France's First Lady, Carla Bruni-Sarkozy, gave birth to a baby girl in a private clinic in Paris last night.
President Nicolas Sarkozy was not present for the birth. He visited his wife in the clinic yesterday afternoon before flying to Frankfurt for talks on the eurozone debt crisis with the German Chancellor, Angela Merkel.
He flew back to Paris late last night and visited his wife and baby daughter at the exclusive Clinique de la Muette in western Paris.
The Elysée Palace made no official announcement but friends of Ms Bruni-Sarkozy told the French news agency AFP that she gave birth to a little girl at about 7pm Paris time.
"At present, we don't know what her first name will be," one friend told AFP. "All went very well."
Speculation on gossip websites on the French language internet last night focused on the name "Dahlia" or "Dalia".
The baby was the first to be born to the wife of a French president during his term of office. The last legitimate baby to be born to a French head of state was Napoléon Eugène Louis Jean Joseph Bonaparte, son of Emperor Napoleon III and Empress Eugénie, in March 1856.
Ms Bruni-Sarkozy, 43, has an 11-year-old son from a previous relationship. President Sarkozy has three sons, aged 26, 25 and 14, from two previous marriages.
Ms Bruni-Sarkozy checked in to the Clinique de la Muette, in the wealthy 16th arrondissement in western Paris, yesterday morning. An entire floor of the building had been cleared to ensure her privacy and security.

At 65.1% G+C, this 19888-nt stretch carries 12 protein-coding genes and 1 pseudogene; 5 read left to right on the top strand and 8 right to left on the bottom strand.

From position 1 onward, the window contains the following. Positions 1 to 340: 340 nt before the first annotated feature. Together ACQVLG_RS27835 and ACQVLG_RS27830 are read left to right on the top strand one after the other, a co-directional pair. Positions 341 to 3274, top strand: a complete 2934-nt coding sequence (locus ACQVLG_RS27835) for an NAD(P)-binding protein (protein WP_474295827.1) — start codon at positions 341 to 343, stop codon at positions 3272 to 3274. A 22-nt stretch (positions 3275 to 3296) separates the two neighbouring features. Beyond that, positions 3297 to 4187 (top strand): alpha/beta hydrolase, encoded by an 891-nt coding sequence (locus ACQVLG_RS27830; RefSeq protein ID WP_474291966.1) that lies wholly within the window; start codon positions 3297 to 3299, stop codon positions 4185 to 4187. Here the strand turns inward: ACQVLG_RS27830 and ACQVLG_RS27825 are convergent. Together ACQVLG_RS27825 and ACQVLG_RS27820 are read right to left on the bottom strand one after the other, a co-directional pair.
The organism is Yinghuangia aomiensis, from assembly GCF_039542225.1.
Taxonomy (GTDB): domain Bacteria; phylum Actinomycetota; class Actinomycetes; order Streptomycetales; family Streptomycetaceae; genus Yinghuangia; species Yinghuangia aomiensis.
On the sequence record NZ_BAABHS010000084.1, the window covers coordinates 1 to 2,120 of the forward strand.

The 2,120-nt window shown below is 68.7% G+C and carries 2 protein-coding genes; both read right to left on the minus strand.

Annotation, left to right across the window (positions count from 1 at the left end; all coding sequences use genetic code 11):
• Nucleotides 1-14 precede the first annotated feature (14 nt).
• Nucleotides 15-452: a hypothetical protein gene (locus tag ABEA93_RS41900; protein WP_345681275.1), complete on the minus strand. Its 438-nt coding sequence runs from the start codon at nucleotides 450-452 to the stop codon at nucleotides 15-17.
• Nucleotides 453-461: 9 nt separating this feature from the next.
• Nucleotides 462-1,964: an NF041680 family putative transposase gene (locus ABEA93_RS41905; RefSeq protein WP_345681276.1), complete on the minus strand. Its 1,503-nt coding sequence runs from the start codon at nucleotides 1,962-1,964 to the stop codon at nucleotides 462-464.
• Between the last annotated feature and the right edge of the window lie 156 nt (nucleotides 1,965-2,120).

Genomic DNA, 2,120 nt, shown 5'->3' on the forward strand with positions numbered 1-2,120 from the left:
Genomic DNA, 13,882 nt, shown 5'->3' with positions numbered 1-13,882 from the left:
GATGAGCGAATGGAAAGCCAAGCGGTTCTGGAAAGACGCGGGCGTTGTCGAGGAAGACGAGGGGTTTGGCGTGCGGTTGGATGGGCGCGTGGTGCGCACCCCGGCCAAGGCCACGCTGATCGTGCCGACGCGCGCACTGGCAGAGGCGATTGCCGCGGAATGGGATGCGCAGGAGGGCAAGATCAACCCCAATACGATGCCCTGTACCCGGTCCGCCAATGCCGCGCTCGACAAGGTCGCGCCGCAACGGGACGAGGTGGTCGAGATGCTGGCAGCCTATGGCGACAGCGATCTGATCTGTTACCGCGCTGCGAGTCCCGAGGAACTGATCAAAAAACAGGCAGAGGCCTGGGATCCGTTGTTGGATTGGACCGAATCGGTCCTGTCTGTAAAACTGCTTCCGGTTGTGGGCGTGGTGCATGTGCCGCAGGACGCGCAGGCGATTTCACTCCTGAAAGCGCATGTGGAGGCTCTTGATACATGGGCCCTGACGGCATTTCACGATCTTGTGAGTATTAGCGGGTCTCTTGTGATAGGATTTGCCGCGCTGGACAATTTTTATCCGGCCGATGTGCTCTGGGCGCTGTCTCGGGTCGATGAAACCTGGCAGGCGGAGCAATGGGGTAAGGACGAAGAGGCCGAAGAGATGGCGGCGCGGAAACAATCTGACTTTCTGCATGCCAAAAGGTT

A crowd of photographers and television crews had been waiting behind crush barriers, erected 200 metres from the clinic, for more than a week.
President Sarkozy visited the clinic for 30 minutes at about 4pm yesterday afternoon. He then flew to Germany for emergency talks with Chancellor Merkel and other officials on the debt crisis facing the euro.
Earlier this week, the President told journalists travelling on his private aircraft that he hoped "Carla doesn't give birth on Sunday", when he is due to attend a make-or-break eurozone summit in Brussels.
The Elysée Palace, which has never officially confirmed the pregnancy, said that it would not be making any comment on the birth. Last month, in one of her few interviews on the subject, Ms Bruni-Sarkozy said that she would refuse to allow any photographs to be published.
It remains to be seen whether her wishes will be respected. Some of President Sarkozy's supporters have expressed the hope that he will benefit from a "baby dividend" in French public affections.